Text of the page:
- 10 December 2016
- Category: In the News
Reducing Gender Based Violence
In the past decades, several African countries, including Burundi, Democratic Republic of Congo (DRC), Somalia, Mali and South Sudan, have experienced extensive periods of conflict and extreme violence. These conflicts have involved massive human rights violations and horrendous atrocities. These have included high levels of violence, looting and killings of civilians. The wide spread use of sexual violence and torture as a near risk free and effective intimidation and control tool has also become well known.
Driving the violence epidemic of Gender Based Violence (GBV) against women and men are a number of factors. Underlying factors are traditional and deeply-held beliefs and value systems in regards to the devaluation of women and girls leading to highly unequal gender. In addition are factors such as a culture of impunity, the nature of the conflict itself with an extremely difficult geographical and logistical context.
This has prevented the respective governments, international and national actors from providing security and protection for civilians, particularly for the thousands upon thousands of women and girls who have been raped and have experienced other forms of sexual torture throughout war. Some reports have estimated that almost 50% of GBV survivors in the DRC are girls under the age of 18. Although women represent the overwhelming number of affected by GBV, men and boys are also deeply affected.
Arigatou International has partnered with Norwegian Church Aid as a key Faith Based Organisation to implement the Regional Advocacy Strategy which brings other Faith actors such as Fellowship of Christian Councils and Churches in the Great Lakes and Horn of Africa (FECCLAHA), African Council of Religious Leaders (ACRL) and All African Conference of Churches ACRL (AACC) brings Norwegian Church Aid (NCA) and partners together to advocate on the United Nations Security Council Resolutions (UNSCR). It covers the period 2015 – 2017 focusing on DRC, Mali, South Sudan and Somalia, and since April 2016 Burundi.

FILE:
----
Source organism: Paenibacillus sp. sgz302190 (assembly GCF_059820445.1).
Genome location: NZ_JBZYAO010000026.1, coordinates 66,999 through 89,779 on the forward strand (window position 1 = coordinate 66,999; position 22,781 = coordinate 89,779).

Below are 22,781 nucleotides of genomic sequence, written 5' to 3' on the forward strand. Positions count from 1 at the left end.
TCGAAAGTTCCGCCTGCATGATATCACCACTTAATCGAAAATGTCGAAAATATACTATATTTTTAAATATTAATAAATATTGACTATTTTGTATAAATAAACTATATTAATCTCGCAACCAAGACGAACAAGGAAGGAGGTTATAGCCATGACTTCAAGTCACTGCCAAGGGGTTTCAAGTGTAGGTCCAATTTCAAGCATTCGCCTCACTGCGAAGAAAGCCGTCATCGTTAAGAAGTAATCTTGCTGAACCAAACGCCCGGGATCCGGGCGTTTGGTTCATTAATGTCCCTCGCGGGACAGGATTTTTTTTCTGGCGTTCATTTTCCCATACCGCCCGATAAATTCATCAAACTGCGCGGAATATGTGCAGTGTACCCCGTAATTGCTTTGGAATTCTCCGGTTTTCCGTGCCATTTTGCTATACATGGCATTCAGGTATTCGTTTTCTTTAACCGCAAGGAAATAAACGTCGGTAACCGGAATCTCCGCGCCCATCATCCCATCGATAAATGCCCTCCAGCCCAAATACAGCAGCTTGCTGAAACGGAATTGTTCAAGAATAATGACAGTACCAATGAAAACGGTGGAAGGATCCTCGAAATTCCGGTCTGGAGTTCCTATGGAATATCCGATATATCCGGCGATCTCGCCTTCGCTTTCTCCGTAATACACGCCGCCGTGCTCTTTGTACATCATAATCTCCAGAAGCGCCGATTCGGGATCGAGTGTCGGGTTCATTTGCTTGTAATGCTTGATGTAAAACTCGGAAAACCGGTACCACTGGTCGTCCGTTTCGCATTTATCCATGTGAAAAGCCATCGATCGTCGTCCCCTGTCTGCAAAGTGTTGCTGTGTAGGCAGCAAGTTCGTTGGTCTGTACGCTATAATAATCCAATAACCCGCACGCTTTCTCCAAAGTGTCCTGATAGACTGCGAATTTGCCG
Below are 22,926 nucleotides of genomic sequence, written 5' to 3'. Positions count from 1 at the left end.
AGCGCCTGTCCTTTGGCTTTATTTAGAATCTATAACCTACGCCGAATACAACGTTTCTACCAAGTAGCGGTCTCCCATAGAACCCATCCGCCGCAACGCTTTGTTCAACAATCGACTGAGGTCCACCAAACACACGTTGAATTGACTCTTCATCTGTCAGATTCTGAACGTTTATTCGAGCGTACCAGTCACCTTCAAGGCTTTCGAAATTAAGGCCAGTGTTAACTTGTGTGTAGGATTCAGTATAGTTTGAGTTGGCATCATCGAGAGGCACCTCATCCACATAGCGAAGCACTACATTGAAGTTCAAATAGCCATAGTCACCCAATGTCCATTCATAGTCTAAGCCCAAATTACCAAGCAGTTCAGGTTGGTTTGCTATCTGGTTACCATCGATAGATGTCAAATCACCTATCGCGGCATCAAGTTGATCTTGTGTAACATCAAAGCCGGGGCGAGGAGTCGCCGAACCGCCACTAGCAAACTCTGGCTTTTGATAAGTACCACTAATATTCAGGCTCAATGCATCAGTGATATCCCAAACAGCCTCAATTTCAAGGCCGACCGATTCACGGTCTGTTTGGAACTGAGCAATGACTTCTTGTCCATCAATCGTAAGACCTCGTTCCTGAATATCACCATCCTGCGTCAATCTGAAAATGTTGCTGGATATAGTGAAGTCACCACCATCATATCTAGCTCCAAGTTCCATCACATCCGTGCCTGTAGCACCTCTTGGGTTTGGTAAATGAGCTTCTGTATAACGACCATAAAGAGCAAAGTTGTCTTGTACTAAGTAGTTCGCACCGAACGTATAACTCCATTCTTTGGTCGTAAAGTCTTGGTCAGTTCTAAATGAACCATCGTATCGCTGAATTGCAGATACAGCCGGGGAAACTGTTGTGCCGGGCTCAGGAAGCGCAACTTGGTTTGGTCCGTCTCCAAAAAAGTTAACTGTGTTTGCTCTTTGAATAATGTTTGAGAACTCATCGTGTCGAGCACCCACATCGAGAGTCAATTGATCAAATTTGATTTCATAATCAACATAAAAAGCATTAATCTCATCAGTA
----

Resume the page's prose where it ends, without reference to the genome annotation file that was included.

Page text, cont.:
Gender Based Violence and Child Poverty
An analysis of the global persistence and escalation of Gender Based Violence against children and youth in all areas of life, including homes, communities, institutions, and armed conflicts, reveals that the vast majority of people damaged by the decisions made and the actions carried out by those in power (largely men) are children (and women). Most alarmingly, however, is that young people in conflict areas are more vulnerable.
GBV at the family level and violence against girls and boys within the society, is closely linked to child poverty. This violence perpetuates and exacerbates child poverty and factors which lead to child poverty, on one hand. On the other hand, there is a high prevalence of GBV and violence against boys and girls, in families affected by poverty and in low income communities.